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Debugging & Testing

This section will break down some ways to debug and test the code. You are not required to use these options during your development process, but they will greatly help you in it.


As part of the QA process, you are required to include the unit test cases for the code review process to begin. Refer to Option 1: Unit Test Cases to build your unit tests.

Option 1. Unit Test Cases

You are required to provide at least 80% of unit-test code coverage to have your contribution accepted in the hummingbot repository. Examples of unit-tests can be found in the test/integration folder.


When writing unit-tests for submission with your PR, take extra care not to include any API authentication credentials.


Unit-tests submitted for merging in the code base must not access any external servers directly. All server API communications must be mocked — refer to existing examples provided by the exchange you are basing your implementation on for guidance.

Option 2. aiopython console

This option is mainly used to test for specific functions. Considering that many of the functions are asynchronous functions, it would be easier to test for these in the aiopython console. Click here for some documentation on how to use aiopython.

Writing short code snippets to examine API responses and/or how certain functions in the code base work would help you understand the expected side-effects of these functions and the overall logic of the Hummingbot client.

Issue a API Request

Below is just a short example on how to write a short asynchronous function to mimic a API request to place an order and displaying the response received.

# Prints the response of a sample LIMIT-BUY Order
# Replace the URL and params accordingly.

>>> import aiohttp
>>> URL=""
>>> params = {
...     "symbol": "ZRXETH",
...     "amount": "1000",
...     "price": "0.001",
...     "order_type": "LIMIT"
... }
>>> async with aiohttp.ClientSession() as client:
...    async with client.request("POST",
...                              url=URL,
...                              params=params) as response:
...        if response == 200:
...            print(await response.json())

Calling a Class Method

i.e. Printing the output from get_active_exchange_markets() function in OrderBookTrackerDataSource.

# In this example, we will be using BittrexAPIOrderBookDataSource

>>> from import BittrexAPIOrderBookDataSource as b
>>> await b.get_active_exchange_markets() 

                 askRate baseAsset        baseVolume  ...             volume     USDVolume old_symbol
symbol                                                ...
BTC-USD    9357.49900000       BTC  2347519.11072768  ...       251.26097386  2.351174e+06    USD-BTC
XRP-BTC       0.00003330       XRP       83.81218622  ...   2563786.10102864  7.976883e+05    BTC-XRP
BTC-USDT   9346.88236735       BTC   538306.04864142  ...        57.59973765  5.379616e+05   USDT-BTC
[339 rows x 18 columns]

Option 3. Custom Scripts

This option, like in Option 2, is mainly used to test specific functions. This is mainly useful when debugging how various functions/classes interact with one another.

e.g. Initializing a simple websocket connection to listen and output all captured messages to examine the user stream message when placing/cancelling an order. This is helpful when determining the exact response fields to use.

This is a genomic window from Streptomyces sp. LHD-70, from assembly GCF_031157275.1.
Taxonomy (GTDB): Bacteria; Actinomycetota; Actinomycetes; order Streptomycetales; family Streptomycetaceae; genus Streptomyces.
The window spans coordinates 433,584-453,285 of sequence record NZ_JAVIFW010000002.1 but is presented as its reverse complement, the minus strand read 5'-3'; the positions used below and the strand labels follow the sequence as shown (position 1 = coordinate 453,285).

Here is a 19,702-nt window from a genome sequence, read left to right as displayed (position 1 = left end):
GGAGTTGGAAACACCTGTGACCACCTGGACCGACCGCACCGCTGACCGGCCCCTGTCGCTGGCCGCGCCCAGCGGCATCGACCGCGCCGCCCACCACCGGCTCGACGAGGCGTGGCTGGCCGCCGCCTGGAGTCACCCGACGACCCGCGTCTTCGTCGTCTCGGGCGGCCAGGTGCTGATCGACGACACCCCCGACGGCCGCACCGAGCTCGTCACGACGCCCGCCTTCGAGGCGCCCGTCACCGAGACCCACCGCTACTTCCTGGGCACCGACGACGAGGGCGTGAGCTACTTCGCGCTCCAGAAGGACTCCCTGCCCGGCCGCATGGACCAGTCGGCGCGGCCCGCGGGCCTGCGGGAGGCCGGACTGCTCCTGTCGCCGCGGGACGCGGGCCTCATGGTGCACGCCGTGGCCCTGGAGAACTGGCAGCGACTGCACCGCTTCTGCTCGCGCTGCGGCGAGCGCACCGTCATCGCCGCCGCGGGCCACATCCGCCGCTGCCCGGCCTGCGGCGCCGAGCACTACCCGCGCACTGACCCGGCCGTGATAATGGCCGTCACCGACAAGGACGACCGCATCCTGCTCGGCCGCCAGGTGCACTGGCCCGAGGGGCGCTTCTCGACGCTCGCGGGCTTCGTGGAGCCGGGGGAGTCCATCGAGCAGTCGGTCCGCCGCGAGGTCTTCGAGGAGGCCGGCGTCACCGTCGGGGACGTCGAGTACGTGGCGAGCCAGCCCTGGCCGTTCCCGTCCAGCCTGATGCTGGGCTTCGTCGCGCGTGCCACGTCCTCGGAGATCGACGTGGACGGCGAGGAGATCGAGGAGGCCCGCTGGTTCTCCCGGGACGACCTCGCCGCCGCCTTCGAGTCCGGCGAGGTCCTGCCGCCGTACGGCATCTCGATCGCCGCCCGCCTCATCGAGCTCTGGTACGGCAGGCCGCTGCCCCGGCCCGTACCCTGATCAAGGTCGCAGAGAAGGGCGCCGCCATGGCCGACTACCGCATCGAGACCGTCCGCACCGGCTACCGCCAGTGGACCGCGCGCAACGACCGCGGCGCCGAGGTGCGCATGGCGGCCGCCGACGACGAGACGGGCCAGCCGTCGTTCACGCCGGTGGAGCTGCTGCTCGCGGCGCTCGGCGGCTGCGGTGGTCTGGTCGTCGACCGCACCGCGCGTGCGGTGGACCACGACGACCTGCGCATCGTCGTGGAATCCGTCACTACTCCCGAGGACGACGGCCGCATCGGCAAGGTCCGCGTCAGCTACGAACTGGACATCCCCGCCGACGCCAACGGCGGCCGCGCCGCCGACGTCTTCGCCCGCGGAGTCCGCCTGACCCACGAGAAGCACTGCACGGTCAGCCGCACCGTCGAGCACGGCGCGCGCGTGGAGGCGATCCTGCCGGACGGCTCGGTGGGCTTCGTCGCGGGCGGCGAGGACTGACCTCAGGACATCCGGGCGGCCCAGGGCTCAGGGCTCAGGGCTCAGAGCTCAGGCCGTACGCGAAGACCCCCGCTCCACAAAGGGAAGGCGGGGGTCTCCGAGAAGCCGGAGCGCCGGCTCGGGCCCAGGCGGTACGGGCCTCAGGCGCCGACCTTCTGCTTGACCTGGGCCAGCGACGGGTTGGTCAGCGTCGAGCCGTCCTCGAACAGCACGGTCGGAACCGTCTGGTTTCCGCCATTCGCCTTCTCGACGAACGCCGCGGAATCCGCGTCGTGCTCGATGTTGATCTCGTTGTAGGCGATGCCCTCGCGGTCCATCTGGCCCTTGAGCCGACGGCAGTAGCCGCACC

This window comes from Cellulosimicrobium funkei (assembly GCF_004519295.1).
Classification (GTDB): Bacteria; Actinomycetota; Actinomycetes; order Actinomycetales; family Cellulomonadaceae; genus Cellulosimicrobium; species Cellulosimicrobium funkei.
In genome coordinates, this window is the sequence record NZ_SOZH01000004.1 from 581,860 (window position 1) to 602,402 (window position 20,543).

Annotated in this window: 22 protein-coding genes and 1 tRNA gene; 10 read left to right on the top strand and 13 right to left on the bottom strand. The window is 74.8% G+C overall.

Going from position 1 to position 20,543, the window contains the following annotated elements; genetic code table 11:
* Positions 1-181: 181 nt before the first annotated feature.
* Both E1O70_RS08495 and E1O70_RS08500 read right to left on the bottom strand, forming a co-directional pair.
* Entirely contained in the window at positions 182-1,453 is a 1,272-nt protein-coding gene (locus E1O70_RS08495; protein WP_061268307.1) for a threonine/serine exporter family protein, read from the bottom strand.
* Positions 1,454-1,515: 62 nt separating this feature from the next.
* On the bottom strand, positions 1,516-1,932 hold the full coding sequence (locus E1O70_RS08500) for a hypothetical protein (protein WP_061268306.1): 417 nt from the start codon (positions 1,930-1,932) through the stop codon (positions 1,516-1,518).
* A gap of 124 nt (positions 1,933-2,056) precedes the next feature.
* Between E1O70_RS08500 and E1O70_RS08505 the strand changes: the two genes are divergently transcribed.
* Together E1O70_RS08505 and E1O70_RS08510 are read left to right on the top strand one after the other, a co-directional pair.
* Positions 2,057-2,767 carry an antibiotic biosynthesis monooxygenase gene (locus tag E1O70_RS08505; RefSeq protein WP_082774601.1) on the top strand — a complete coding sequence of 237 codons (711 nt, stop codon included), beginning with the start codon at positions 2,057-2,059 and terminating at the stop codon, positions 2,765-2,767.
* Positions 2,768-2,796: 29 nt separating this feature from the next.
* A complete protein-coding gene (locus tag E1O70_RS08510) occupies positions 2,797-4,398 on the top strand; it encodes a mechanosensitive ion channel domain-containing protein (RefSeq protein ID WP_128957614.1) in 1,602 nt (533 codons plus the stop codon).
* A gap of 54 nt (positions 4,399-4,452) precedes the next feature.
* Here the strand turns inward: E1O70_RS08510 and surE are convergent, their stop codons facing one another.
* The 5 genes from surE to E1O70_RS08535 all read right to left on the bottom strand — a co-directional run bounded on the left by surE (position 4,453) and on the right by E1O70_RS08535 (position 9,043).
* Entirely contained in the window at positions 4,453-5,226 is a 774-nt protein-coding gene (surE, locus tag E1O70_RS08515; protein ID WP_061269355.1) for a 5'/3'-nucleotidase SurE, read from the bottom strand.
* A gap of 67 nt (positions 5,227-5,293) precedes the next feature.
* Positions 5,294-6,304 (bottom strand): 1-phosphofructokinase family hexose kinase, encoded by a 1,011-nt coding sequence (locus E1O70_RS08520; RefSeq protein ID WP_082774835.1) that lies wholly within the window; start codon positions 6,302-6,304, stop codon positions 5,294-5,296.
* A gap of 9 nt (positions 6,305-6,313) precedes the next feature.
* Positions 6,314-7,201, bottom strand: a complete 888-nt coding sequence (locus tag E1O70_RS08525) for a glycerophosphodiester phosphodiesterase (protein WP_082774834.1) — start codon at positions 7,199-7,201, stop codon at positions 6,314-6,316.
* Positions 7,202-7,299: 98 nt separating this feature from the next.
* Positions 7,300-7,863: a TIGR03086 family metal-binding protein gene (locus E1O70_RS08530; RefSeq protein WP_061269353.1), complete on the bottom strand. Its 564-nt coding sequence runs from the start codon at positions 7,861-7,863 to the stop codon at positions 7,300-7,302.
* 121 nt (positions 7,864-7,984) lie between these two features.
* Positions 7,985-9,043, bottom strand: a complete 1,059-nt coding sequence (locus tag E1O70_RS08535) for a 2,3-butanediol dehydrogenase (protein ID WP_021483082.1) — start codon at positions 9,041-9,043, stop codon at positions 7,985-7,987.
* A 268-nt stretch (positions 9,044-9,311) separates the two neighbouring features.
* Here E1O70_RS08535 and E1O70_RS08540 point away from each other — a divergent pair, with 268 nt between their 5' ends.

e.g. A simple function to craft the Authentication signature of a request. This together with POSTMAN can be used to check if you are generating the appropriate authentication signature for the respective requests.

API Request: POST Order

Below is a sample code for POST-ing a LIMIT-BUY order on Bittrex. This script not only tests the BittrexAuth class but also outputs the response from the API server.

#!/usr/bin/env python3

import asyncio
import aiohttp
from typing import Dict
from import BittrexAuth


async def _api_request(http_method: str,
                       path_url: str = None,
                       params: Dict[str, any] = None,
                       body: Dict[str, any] = None,
    url = f"{BITTREX_API_ENDPOINT}{path_url}"

    auth = BittrexAuth(

    auth_dict = auth.generate_auth_dict(http_method, url, params, body, '')

    headers = auth_dict["headers"]

    if body:
        body = auth_dict["body"]

    client = aiohttp.ClientSession()

    async with client.request(http_method,
                              data=body) as response:
        data: Dict[str, any] = await response.json()
        if response.status not in [200,201]:
            print(f"Error occurred. HTTP Status {response.status}: {data}")

# POST order
path_url = "/orders"

body = {
    "marketSymbol": "FXC-BTC",
    "direction": "BUY",
    "type": "LIMIT",
    "quantity": "1800",
    "limit": "3.17E-7",  # Note: This will throw an error
    "timeInForce": "GOOD_TIL_CANCELLED"

loop = asyncio.get_event_loop()

Option 4: Using Debugger tools.

This section will detail the necessary configurations/setup required to run the debugger tool from your IDE of choice.

VS Code

Include the following debug configurations into the launch.json configuration file

  "version": "0.2.0",
  "configurations": [
      "name": "Python: Hummingbot Application",
      "type": "python",
      "request": "launch",
      "program": "${workspaceRoot}/bin/",
      "console": "integratedTerminal"

By executing the Start Debugging command, the debugger will automatically attach itself to the Hummingbot process. The Hummingbot app will appear in the integratedTerminal. You may change this as desired.


Similarly, for PyCharm, you want to set up the debug configurations, as seen in the screenshot below.



As of this writing, there is no way to add breakpoints/log points to any of the Cython code in VSCode or PyCharm.

Last update: 2022-04-12
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